Image via WikipediaA new book, called Hollowing Out the Middle: Why America's Small Towns are Dying and What Can be Done to Save Them by Patrick Carr and Maria Kefalas, looks at what is left behind after brain drain occurs.
The authors spent 18 months living in a small Iowa town to better understand the causes and effects of brain drain on rural communities. Their findings show that Iowa is investing tax dollars and have policies in place that encourage the best and brightest young people to leave the state.
They discovered that in spite of being hit hard by the loss of talented young people, these small towns put enormous resources and energy into encouraging them to go. Motivated by the best of intentions, they watch those who are most likely to succeed leave to make their fortunes elsewhere. But while bemoaning the fact that young people are their most valuable export, they invest little to nothing in the young people who choose to stay behind. And it is those young people who are their best chance for a future.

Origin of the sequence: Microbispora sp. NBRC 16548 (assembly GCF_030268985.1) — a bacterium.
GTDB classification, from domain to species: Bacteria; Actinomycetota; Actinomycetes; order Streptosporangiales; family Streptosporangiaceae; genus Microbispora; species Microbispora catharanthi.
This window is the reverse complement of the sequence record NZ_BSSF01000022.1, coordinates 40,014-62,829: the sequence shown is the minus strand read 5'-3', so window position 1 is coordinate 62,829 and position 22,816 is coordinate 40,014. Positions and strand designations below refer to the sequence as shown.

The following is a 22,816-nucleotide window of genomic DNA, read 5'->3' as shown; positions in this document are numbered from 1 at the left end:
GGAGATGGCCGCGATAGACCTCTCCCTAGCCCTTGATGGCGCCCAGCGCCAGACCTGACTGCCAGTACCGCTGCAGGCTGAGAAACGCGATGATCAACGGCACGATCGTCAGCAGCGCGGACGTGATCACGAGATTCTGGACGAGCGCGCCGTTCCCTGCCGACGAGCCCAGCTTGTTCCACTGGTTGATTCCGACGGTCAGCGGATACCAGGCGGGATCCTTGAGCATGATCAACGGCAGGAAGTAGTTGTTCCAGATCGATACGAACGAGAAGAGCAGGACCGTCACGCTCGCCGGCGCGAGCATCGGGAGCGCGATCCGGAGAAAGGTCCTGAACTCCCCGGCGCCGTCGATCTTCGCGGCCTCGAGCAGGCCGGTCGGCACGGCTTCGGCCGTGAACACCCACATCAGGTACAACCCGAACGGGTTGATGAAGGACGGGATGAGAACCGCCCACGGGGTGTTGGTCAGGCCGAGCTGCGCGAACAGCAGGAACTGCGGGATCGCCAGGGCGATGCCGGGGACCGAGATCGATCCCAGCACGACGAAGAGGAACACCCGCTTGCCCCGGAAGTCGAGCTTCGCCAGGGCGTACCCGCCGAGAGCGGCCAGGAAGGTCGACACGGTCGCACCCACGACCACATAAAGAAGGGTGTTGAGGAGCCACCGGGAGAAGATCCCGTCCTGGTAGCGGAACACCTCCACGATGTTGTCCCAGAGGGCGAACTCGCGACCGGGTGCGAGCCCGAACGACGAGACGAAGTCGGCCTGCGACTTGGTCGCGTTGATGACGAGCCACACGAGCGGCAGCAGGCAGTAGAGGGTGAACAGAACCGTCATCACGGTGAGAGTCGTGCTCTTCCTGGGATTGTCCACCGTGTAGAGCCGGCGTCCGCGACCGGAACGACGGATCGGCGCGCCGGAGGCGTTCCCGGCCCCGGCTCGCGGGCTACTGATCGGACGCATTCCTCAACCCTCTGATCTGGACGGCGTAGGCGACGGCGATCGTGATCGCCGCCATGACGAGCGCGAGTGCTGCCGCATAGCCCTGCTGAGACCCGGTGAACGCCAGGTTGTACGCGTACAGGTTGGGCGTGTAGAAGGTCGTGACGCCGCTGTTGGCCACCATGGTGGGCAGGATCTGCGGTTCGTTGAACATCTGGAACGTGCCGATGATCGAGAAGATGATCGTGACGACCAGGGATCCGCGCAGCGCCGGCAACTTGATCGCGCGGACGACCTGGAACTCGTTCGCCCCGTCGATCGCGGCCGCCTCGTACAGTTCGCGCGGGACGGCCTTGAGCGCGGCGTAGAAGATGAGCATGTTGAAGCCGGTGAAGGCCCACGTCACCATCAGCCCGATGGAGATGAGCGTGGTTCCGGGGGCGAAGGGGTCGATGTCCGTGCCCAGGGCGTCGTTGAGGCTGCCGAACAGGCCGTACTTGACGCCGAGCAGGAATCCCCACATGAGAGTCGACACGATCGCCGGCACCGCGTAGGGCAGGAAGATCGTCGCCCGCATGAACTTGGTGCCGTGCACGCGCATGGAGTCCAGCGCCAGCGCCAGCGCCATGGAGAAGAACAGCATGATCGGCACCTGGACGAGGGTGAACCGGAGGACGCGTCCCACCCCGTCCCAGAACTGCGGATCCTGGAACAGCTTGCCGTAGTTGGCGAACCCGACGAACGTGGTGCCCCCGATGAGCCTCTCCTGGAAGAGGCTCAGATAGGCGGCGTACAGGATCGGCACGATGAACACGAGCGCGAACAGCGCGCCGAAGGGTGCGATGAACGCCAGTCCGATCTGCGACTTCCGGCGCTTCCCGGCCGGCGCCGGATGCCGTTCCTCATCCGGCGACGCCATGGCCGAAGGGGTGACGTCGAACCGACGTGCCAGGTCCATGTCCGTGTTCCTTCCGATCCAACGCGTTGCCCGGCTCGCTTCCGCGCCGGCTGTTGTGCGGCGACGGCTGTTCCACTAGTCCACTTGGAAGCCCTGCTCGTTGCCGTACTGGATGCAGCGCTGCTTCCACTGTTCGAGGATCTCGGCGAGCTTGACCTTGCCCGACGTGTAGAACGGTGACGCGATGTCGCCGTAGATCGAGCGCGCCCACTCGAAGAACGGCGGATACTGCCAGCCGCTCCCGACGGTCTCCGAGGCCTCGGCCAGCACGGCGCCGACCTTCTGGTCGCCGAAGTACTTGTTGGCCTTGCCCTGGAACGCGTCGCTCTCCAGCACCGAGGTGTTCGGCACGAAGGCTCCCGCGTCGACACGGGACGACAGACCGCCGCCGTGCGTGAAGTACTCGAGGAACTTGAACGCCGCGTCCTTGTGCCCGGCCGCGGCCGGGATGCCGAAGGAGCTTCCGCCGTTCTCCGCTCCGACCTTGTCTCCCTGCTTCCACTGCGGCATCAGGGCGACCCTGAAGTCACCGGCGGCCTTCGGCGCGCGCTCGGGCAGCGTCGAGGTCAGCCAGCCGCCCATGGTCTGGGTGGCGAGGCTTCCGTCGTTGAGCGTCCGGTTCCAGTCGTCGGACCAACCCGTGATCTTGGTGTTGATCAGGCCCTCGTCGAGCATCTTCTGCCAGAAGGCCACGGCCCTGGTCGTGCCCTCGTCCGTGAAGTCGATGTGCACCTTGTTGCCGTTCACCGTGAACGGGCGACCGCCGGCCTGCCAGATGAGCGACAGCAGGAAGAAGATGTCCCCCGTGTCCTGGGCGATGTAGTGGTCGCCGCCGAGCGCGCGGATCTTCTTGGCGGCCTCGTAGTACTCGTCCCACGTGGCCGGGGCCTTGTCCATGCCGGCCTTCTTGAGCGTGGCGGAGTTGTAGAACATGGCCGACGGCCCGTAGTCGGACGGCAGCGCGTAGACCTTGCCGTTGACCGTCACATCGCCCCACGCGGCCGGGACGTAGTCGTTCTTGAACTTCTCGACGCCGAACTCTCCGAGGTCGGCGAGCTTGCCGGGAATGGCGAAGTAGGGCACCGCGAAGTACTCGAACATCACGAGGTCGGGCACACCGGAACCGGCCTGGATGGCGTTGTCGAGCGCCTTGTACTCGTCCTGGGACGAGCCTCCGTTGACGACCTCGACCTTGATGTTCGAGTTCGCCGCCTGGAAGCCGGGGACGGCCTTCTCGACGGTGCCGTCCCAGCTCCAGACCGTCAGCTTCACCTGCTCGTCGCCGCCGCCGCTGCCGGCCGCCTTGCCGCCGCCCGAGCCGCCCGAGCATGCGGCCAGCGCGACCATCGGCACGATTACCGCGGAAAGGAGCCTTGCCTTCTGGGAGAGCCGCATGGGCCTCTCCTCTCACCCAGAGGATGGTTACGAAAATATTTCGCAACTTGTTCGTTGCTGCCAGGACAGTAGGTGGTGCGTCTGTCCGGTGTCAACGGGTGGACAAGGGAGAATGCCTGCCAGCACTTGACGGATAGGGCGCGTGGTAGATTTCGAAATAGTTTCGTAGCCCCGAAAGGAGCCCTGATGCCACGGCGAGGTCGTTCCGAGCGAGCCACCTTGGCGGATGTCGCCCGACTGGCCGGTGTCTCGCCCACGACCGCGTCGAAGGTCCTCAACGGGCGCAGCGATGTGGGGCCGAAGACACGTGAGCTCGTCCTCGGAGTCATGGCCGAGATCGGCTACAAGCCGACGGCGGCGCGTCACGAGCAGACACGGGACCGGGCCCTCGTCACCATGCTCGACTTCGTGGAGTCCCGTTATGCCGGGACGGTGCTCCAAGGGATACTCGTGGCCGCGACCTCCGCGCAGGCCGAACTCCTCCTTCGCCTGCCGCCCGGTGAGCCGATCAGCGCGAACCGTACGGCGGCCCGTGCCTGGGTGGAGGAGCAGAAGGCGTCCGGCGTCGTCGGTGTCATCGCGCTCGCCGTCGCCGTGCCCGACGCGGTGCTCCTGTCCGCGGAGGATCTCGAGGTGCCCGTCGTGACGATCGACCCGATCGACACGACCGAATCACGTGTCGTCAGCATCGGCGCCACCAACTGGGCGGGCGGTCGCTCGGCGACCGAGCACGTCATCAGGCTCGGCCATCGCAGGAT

Talented people have always left small towns for bigger cities and brighter opportunities. But at the dawn of the twenty-first century the loss of educated young adults could spell the end of small-town America. Maria Kefalas and Patrick Carr suggest that there are signs of hope for the future of the rural town, but that it is a future that will look very different from the present.